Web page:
I’ve started watering it each evening in case it’s down to a lack of rain (it grows right up against the fence) but in the back of my mind I’m thinking fireblight. I hope not.

4. These metallic looking spiky alliums appear to have benefited from mulching as they’re much taller than they’ve been in previous years. I really need to add some later flowering varieties to the garden.

5. Back in 2013 I purchased one meagre looking ox-eye daisy. These days I spend a fair amount of time pulling it up from here there and everywhere. I don’t regret introducing it to the garden though. The flowers are lovely and the insects like them. I only wish they’d stand up straight and unsupported as they do when you see them in meadows and on verges.

6. And finally… A geum. Mrs Bradshaw. We have two and they’re doing well this year, adding a splash of red around the place along with some poppies.

She looks rather nice next to the orange perennial wallflowers that are still going strong weeks after they first started flowering.


And they were my Six on Saturday. For more Sixes on Saturday, from all around the world, take a look at the site of the chap who started it all over at

Six on Saturday: one year on (25 May 2019)

I think it was T. Bangles that said ‘Time it goes so fast when you’re having fun’. It came as a surprise to discover it’s been a year since I joined in with Six on Saturday, a meme started by The Propagator that has introduced me to a friendly lot of gardeners from all over the world and led to the discovery and purchase of plants that I never knew I needed.

When I started I wasn’t sure I’d be able to find six things in our small garden to write about each week, particularly during the winter months. Yet Six on Saturday has made me take more notice of what’s happening on our little patch of green and it’s made me appreciate that there’s always something going on, even in the depths of winter. At this time of the year though it can be a tad tricky choosing just six things in the garden to share. But I’ve made those big tough decisions and so onto to my first SoS…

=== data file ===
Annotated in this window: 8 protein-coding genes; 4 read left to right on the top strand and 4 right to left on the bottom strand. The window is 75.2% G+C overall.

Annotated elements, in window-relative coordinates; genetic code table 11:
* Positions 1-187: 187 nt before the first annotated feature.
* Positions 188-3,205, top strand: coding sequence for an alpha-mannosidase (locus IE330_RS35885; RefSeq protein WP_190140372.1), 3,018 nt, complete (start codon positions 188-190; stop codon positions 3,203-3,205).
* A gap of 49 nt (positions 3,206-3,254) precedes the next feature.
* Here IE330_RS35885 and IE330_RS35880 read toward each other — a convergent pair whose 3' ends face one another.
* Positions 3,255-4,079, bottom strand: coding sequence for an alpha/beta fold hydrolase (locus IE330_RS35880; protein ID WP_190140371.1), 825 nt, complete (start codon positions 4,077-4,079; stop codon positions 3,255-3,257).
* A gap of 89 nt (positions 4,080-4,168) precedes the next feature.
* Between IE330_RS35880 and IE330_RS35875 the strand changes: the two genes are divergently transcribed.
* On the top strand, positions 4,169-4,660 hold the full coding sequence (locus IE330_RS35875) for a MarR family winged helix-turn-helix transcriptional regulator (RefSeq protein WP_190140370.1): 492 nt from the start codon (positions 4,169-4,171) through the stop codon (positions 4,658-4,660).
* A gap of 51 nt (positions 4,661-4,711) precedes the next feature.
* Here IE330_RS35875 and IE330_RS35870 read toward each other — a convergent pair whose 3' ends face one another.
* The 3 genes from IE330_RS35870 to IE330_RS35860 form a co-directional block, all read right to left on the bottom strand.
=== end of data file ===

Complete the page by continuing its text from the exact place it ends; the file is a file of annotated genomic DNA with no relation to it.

1. Foxgloves. I used to be very wary of Foxgloves as a kid, thinking that if I so much as touched one I’d most likely snuff it. This time last year the pink foxgloves were flowering merrily away out in the back garden but they’re only just coming into bud at the moment. However, a few white ones are flowering in the sunnier front garden. They self seed each year and you never know what colour combo you’re going to get. I’ve not had this white one with purple spots before.

2. Over the past week and a half I’ve started hardening off plants. The tomatoes and the morning glory have been the top priority as they’re getting too big for the mini greenhouse and I’m hoping to plant these out over the long weekend.

I have a tendency to start hardening plants off when they’re rather small (I get bored of potting on and the constant watering). I was planning on putting some of the zinnias and dahlias into the ground rather than big pots this year but they’re so tiny at the moment I fear the slimy plant assassins of the night would make short work of them. They’re going to have to spend a few more weeks on the swing seat, which is a pity because I’d quite like to sit on it.

3. A new purchase made last Saturday, Primula vialii ‘Red Hot Poker’. I used to have one that grew next to the small pond. It came back year after year until I decided to split it. One half was planted in a bed near the bird bath and the other half was re-planted near the pond. The plant placed near the bird bath was doing well until it was dug up, along with a white Ragged Robin, by a badger. The other half died back over the winter and was never seen again. This new one is going near the pond.

4. The deliciously scented Margaret Merril featured in my first SoS and has just started flowering. She was moved to the new patio bed early in the year and seems to be doing okay so far.

5. I know, I know, I can’t quite believe it either. Lupin buds! I grew several lupins from seed two years ago. For the first two years they were cosseted and vigilantly protected from slugs, snails and aphids. But when they failed to flower last year I washed my hands of them. The ungrateful so-and-sos were going to have to fend for themselves. Three or four have survived and this one (which I’ll admit to having assisted lately by squashing the odd aphid or three) has several buds and is almost as tall as the hibiscus. What was that? Err, no, the hibiscus still looks decidedly deceased, though I scratched the surface of a few stems the other day and found green so perhaps all is not lost.

6. And finally… Yes, more Dutch Irises. Purely yellow ones this time. Some of the others are beginning to go over but these, near the pond, don’t get quite so much sun as the rest and flower that little bit later. I’m going to miss them when they’ve finished.

And they were my Six on Saturday. For more Sixes on Saturday, from all around the world, take a look at the site of the chap who started it all over at

Six on Saturday: a riot of colour (18 May 2019)

At this time of year the front garden tends to be a riot of colour. It gets less attention than the back, mainly because I only tend to tackle it when I think the neighbours are out (I’m not the most sociable of souls!) The neighbour’s revamped their section last year, borrowing our curvy theme, and so now it all sort of merges into one long bed.